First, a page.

What To Do If You Have Been Arrested
If you are detained by police officers in Florida, you will probably feel powerless and uncertain about what to do, whether it is a DUI charge or a drug crime. You should have an action plan ready, and you should understand what you may face.
How to Tell If You Have Been Arrested
In Florida, just because you are detained by a police officer does not mean you have been arrested. If an officer can claim he or she believes that you reasonably appear to be committing or about to commit a crime, you can be detained for a “stop and frisk.” They can demand that you explain yourself, but you can refuse to answer if they ask for your identity.
The officer must let you leave after a reasonably necessary period of time unless they establish probable cause. If the officer has probable cause to believe you possess a firearm and are also dangerous, the officer can search you for the same. However, you should know your rights. Under Florida law, you can demand that the officer identify themselves and explain the reasons for the arrest.
What Are Your Rights During an Arrest
As most people are aware, if you are arrested, the U.S. Constitution and Florida law gives you the right to remain silent. Under the U.S. Constitution and Florida law, you also have the right to an attorney. Specifically, you have the right to speak to your attorney alone and in private for a reasonable amount of time. Within 24 hours, you will be arraigned, or taken before a judge, or else the police will have violated Florida law. Your defense attorney will be present to advocate on your behalf.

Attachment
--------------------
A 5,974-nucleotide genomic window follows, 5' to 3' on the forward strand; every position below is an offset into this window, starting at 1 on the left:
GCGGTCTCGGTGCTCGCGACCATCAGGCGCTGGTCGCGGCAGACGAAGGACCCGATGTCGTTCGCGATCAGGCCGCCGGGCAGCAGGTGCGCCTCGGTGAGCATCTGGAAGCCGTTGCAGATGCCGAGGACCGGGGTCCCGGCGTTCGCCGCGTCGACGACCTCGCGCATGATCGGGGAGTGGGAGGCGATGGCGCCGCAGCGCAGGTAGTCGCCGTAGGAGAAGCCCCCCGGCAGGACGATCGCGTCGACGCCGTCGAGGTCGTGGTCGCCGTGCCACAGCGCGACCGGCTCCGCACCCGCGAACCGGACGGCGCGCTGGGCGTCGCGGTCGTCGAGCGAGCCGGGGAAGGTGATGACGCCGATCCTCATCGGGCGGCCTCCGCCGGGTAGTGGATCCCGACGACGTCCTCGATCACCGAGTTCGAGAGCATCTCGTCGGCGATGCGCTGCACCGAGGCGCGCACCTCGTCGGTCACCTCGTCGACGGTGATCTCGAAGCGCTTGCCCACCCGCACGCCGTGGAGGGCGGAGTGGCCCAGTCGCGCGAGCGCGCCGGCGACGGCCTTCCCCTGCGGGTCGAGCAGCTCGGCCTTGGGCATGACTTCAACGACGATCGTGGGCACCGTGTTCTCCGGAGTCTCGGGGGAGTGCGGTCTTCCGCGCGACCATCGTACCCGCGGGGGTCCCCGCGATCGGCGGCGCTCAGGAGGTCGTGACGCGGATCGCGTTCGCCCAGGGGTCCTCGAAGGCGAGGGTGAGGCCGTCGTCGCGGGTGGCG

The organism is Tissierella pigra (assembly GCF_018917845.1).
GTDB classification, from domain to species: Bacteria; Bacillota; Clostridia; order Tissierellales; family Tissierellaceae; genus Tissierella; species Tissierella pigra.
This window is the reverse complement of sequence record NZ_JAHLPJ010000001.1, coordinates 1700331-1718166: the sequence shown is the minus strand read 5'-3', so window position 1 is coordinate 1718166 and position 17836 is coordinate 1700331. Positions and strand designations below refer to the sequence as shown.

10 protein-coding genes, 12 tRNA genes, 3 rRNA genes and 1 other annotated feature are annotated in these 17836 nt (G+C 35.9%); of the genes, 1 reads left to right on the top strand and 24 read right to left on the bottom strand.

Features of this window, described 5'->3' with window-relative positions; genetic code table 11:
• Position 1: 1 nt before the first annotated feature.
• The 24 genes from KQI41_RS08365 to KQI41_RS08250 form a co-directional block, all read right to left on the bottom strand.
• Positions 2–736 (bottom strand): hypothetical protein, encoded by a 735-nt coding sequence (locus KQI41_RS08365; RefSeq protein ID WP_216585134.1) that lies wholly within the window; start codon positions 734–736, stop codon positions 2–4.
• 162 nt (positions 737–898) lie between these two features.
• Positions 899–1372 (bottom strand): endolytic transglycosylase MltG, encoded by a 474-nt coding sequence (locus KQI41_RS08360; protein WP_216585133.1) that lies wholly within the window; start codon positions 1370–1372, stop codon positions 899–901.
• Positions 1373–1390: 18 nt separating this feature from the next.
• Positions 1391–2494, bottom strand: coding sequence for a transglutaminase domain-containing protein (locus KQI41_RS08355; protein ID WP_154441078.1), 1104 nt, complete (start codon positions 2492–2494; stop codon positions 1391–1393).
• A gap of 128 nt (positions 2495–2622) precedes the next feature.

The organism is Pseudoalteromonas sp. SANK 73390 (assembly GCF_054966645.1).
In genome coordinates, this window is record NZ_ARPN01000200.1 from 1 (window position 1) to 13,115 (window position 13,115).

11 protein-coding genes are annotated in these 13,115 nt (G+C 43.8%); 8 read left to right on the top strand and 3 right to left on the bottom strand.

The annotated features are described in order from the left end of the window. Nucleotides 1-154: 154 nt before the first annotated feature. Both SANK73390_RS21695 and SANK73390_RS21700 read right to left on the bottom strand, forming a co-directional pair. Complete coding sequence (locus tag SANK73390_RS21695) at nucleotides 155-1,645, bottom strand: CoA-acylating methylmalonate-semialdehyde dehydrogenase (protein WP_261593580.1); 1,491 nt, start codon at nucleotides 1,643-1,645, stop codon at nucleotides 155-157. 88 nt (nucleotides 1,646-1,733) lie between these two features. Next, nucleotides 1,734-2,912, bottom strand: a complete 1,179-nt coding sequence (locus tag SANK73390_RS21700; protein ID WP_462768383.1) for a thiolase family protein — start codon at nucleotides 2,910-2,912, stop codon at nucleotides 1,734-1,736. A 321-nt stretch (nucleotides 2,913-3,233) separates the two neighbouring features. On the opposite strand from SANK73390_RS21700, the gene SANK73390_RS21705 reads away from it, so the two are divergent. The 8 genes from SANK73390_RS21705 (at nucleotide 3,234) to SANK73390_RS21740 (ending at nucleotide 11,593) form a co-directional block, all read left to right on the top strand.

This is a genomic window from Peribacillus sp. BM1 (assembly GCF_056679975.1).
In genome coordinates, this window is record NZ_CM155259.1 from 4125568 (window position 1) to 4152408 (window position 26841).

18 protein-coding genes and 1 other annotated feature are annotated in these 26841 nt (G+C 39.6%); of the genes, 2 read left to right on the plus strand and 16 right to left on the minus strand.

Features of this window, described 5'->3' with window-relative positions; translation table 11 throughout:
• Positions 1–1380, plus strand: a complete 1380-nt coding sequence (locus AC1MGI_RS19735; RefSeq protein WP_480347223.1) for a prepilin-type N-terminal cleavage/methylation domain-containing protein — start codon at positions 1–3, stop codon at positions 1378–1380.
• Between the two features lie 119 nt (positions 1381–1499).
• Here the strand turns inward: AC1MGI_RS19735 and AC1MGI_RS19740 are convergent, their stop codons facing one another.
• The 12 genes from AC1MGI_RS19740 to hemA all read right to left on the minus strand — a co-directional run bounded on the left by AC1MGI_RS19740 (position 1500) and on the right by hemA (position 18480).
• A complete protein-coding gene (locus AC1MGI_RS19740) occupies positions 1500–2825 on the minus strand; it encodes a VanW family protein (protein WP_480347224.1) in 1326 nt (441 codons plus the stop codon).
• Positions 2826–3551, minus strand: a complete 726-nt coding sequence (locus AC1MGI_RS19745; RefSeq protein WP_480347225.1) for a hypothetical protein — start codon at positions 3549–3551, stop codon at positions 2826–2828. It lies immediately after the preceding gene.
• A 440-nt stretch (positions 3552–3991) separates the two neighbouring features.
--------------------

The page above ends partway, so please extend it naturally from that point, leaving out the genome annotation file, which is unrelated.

This is your opportunity to learn about the formal charges against you and your right to communicate with your loved ones and your attorney. If necessary, it is also an opportunity to obtain an attorney if you cannot afford one. Even if you are assigned an attorney, however, you can hire another attorney at a later time. You will later have a choice regarding how you would like to plead, and your attorney can advise you on the wisdom of pleading guilty, or fighting back against an improper accusation by asking for a trial by jury.
Don’t Take a False Arrest Laying Down
During the recent riots in Baltimore, police officers became subject to increased scrutiny. For example, three of the six officers involved in the arrest of Freddie Gray were charged with false imprisonment following an allegedly improper arrest. This high-profile action by the Baltimore city prosecutor has led to a spate of similar backlash against false arrests. Similarly, in Broward County, two deputies have been charged with misdemeanors and accused of striking the suspect during an arrest, as shown on video. If you believe your arrest was false or improper, contact your Miami defense attorney today.
If you do get arrested, whatever the reason, you should understand your rights. Contact Florida criminal defense attorney Julia Kefalinos immediately after your arrest to ensure your rights are protected right from the start.